There is also some evidence to suggest that some topics may be introduced too soon. For example, the percentages achieving a correct answer for converting 2 ¼ hours into minutes progressed steadily from 38.2% at 9 years, 50.1% at 10 years, 70.2% at 13 years to 84.0% at 15 years. Here the most frequent error was 145 minutes (which is based on ¼ hour being ¼ x 100).
A 2000 publication by the National Research Council of the USA provided three key findings about learning. The second finding is:
To develop competence in an area of enquiry, students must:
(a) have a deep foundation of factual knowledge,
(b) understand facts and ideas in the context of a conceptual framework, and
(c) organise knowledge in ways that facilitate retrieval and application.
The requirement (a) can be debated in that we need to ask, ‘What is a ‘deep’ foundation of factual knowledge?’ For example, way back in time when I was at primary school we were required to learn all the multiplication facts up to 12 x 12. The requirement to be able to retrieve from memory 12x facts is no longer there in our twenty-first century lives. However, if children understand what the multiplication facts are and how they are constructed then they can work out 12w for any value of w. That same way of facilitating retrieval can be applied to other facts, for example, the 6x or 7x facts. Basic facts can be placed in the context of a conceptual framework and can be organised in ways that facilitate their retrieval. That may make us re-define the adjective ‘basic’. Maths is a subject that builds. We must be cognisant of its developmental nature right from the start.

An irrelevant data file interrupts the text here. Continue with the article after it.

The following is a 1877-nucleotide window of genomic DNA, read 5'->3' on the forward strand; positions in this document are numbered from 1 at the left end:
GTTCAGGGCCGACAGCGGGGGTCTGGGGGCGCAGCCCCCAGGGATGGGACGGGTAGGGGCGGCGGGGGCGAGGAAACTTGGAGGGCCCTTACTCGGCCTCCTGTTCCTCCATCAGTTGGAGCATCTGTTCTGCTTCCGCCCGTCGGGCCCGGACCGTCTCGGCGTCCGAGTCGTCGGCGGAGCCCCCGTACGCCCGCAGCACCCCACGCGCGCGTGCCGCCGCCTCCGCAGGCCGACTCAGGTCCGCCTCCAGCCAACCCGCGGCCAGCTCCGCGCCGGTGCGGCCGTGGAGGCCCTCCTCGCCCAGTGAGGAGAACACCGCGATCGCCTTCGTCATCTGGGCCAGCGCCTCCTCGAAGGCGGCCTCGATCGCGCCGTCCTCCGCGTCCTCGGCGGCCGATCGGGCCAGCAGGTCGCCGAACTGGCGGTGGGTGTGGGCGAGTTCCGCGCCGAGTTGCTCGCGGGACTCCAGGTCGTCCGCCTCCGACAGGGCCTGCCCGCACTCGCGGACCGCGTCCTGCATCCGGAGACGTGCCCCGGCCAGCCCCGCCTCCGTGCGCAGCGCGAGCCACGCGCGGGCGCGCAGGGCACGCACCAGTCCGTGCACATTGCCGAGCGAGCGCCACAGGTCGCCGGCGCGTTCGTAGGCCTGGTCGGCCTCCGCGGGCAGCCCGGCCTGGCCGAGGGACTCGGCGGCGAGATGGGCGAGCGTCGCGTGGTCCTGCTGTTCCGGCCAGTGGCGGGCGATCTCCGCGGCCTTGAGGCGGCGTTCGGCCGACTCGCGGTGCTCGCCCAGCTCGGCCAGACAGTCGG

There is a core conceptual framework for maths. Its formation begins as soon as children learn to count. The children who are not taught the implications of the earliest of maths will not understand maths. It is a key requisite for all learners that they understand the deceptively simple stuff, not just retrieve it from memory. A part of that developing understanding of concepts is meta-cognition. Meta-cognition is not the exclusive prerogative of the more able.
It seems that there is a need to take an approach to teaching maths that is more cognisant of how pupils learn using our knowledge of why children with special needs do not learn to inform how we teach all our children. And we need to include parents into that process, by explaining, or at least accepting, that any new version of a procedure will disenfranchise parents. This is about long-term goals, including the cultural rehabilitation of maths. It doesn’t need a revolution or radical changes, but curriculum designers may have to be educators first and mathematicians second.
Boaler, J (2009) The Elephant in the Classroom. London. Souvenir Press
Bransford et al (2000) How People Learn. Washington, DC. National Academy Press
Buswell, GT and Judd, CM (1925) Summary of educational investigations relating to arithmetic. Supplementary Educational Monographs. Chicago. University of Chicago Press.
Chinn, S (2017a) The Trouble with Maths. A Practical Guide to Helping Learners with Numeracy Difficulties. (3rd edn.) Abingdon. Routledge
Chinn, S (2017b) More Trouble with Maths. A Complete Guide to Identifying and Diagnosing Mathematical Learning Difficulties. (2nd edn). Abingdon. Routledge
Dowker, A (2005) Individual Differences in Arithmetic. Hove. Psychology Press
Hattie, J (2009) Visible Learning. A Synthesis of over 800 Meta-Analyses Rekating to Achievement. Abingdon. Routledge
Krutetskii, VA (1976) The Psychology of Mathematical Abilities in Schoolchildren. Chicago. University of Chicago Press.
Porkess R et al (2011) A world-class mathematics education for all our young people.
Rashid, S. and Brooks, G. (2010). The levels of attainment in literacy and numeracy of 13- to 19-year olds in England, 1948-2009, Literacy Today. 32, 1, September 2010, pp 13 – 24